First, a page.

Elvis dressed down for the occasion, wearing a humble purple velvet suit accessorized with a giant gold belt buckle and stylish amber sunglasses. The unlikely pair bonded over their mutual disdain for the Beatles and the acid-fried draft-dodgers they imagined that the Fab Four were fashioning into a cult.

From the tapes:

Richard Nixon: Mr. Presley, I must say I'm rather impressed. This is a fine weapon. You're a good, solid American, with proper respect for the authorities. Nothing at all like those hippie Pinko brats from England.

Elvis Presley: Aw, Mr. President, I'm tellin' you, those Beatles are Communists, man. Brainwashin' straight from Moscow, man. All that 'love' they sing about, and not a drop of church music in it.

RN: Candidly, Mr. Presley? I consider them a potential threat to the public good. Music should soothe the mind, like Tchaikovsky, I'm sure you agree. Not this anti-American pap.

*desk pounding*

RN: Those... outside agitators' songs have no artistic merit whatsoever. It's drug music! You should see the files!

EP: Uh-huh huh, yeah, Mr. President, you said it, man. Bad for the kids.

RN: Mm.

EP: 'Cept for that ol' Revolver album, man. That baby shakes. Hu-uh!

RN: Well, yeah, that's one's pretty good, I guess.

Elvis told Nixon that he was on the President's side of the culture wars, and that because he was trusted by the youth, he could be of valuable help in helping the President communicate with young people.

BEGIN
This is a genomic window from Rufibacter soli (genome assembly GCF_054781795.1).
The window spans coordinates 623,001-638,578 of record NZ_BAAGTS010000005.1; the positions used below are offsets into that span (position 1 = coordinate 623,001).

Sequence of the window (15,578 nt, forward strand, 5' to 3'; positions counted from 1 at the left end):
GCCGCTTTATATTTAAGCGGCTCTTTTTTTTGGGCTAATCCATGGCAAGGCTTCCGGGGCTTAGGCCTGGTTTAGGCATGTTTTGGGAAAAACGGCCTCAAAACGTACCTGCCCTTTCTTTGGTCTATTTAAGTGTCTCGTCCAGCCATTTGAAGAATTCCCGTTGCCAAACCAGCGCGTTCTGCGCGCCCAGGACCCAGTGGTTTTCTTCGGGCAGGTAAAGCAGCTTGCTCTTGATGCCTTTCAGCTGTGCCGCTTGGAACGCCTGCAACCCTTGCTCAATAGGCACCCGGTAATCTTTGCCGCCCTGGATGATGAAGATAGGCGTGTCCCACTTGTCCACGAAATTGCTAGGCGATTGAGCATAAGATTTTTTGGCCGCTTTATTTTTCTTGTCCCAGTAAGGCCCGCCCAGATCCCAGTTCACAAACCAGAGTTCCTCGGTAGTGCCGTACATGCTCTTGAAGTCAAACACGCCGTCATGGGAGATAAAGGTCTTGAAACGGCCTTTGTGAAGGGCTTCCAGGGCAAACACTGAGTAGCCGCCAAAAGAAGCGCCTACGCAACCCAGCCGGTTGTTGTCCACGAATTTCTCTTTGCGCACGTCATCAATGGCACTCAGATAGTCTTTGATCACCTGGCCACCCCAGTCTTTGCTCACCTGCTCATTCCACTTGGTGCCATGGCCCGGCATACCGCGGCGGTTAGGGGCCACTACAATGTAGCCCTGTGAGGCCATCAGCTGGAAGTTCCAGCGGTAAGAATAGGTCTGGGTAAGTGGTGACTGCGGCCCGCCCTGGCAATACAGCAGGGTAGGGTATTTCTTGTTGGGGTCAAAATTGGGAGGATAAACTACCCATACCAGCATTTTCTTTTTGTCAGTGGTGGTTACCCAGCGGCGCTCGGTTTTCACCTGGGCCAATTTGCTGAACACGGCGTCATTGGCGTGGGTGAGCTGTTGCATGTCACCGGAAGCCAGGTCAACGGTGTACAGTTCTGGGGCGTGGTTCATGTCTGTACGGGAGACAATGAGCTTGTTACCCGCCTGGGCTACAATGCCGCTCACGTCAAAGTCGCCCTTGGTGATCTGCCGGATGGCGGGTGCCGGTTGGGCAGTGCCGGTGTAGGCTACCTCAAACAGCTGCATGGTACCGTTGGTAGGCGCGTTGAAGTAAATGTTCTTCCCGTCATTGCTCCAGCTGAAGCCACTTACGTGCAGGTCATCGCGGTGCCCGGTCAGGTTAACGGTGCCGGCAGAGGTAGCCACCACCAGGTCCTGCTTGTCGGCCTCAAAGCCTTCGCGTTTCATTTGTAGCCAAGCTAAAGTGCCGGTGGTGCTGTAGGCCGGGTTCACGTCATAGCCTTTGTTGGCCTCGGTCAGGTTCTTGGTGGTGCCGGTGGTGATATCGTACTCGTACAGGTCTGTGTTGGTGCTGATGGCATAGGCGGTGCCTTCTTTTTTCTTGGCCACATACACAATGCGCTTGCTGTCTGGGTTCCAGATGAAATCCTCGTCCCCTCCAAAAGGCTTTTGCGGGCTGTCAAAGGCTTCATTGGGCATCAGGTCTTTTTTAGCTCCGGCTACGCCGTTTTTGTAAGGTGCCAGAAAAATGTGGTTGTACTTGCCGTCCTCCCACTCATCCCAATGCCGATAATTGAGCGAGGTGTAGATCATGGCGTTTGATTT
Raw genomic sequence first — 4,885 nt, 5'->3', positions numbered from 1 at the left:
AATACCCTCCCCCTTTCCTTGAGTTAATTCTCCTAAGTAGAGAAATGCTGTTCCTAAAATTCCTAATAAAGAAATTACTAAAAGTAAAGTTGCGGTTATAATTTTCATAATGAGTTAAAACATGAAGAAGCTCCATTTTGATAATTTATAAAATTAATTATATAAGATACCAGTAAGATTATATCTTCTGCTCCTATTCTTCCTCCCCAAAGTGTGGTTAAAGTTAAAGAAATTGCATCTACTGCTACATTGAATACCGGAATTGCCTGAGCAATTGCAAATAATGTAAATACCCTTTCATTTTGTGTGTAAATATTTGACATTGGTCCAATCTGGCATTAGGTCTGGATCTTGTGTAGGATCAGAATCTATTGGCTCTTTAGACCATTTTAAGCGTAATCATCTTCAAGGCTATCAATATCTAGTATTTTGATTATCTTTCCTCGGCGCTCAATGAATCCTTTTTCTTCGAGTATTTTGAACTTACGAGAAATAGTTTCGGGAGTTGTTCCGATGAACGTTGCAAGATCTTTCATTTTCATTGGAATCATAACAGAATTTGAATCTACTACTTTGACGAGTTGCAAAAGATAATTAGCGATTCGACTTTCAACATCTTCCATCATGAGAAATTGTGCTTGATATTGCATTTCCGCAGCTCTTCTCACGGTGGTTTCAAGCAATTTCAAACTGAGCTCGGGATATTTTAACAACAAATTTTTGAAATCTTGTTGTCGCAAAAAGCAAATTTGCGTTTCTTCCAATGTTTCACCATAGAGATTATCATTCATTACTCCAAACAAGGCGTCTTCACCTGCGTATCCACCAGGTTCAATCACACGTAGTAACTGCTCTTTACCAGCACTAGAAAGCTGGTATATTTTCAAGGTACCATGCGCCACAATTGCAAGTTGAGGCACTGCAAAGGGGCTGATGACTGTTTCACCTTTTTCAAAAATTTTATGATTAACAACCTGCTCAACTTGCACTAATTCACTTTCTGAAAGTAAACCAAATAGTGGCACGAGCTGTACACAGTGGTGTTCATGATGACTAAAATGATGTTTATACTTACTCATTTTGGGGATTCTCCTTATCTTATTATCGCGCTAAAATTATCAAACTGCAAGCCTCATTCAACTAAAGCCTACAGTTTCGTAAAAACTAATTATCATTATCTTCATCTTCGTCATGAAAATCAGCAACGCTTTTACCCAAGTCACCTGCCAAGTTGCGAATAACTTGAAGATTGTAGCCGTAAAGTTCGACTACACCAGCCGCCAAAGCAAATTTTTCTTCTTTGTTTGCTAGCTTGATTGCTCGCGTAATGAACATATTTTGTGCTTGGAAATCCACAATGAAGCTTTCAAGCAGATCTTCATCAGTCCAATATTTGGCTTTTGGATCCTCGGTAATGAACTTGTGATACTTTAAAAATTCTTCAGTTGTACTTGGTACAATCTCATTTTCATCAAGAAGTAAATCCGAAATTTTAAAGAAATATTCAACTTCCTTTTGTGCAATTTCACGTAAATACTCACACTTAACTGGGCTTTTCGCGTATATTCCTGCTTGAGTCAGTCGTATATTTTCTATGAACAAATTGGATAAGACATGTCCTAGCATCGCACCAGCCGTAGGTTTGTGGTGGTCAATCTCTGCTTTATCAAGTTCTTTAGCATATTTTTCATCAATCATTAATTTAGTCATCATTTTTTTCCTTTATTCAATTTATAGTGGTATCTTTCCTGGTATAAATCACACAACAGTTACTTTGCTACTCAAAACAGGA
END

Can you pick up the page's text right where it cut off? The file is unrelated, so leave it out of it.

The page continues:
Although he'd be shunned and vilified by the establishment for his sexy moves and mixed-race sound at the beginning of his career, by 1970, Elvis was the establishment. The singer was a megastar among people of all ages.

Whether because he believed that Elvis could help strike a blow in the War on Drugs or because he simply wanted to be done with the man, Nixon decided to grant the singer's request for a badge -- even though the agency's deputy director had already turned the singer down flat.

From the official* record:

Elvis Presley: I'm telling you, Mr. President, I could help you out a lot, man, out there talkin' to the young people of this great country. I seen what them drugs can do to people when I was on the road and out there in Hollywood. They'll wreck your talent, spoil your looks and stop your heart faster'n you can say, "Ki-yahh!"

*sounds of heavy velvet-on-velvet friction*

Richard Nixon: I admire your passion, Mr. Presley. Very nice head of hair, too. Very telegenic. I'd be honored to appoint you to Federal Bureau of Narcotics and Dangerous Drugs. Bud, have we got a badge lying around?

Nixon Aide Bud Krogh: Uh, no, Mr. President, I think that actually may be illegal...

RN: When the President does it, that means it's not illegal! Mr. Presley, we'll get you all fixed up with a Bureau badge for that fine collection of yours. How does it feel to be a duty-sworn narcotics officer of the United States of America?

EP: Aw, shucks, I'm flyin' high, Mr. President.

RN: Oh, splendid, splendid. *indistinct jowl noises*

Neither Elvis nor the White House made any attempt to publicize the meeting. It wasn't until 1988, when a Chicago newspaper reported that the National Archives was selling photos of the meeting, that word of the strange encounter began to spread in earnest. Within a week of that story's publication, more than 8,000 people requested copies.

And it's still getting requests today, 42 years later. There's just something about the photos that inspire fans to, say, make up entire conversations between the pair in their heads. For one day, at least, the bizarre parallel universe where Elvis and Nixon were pals was our universe -- no Adobe Photoshop required.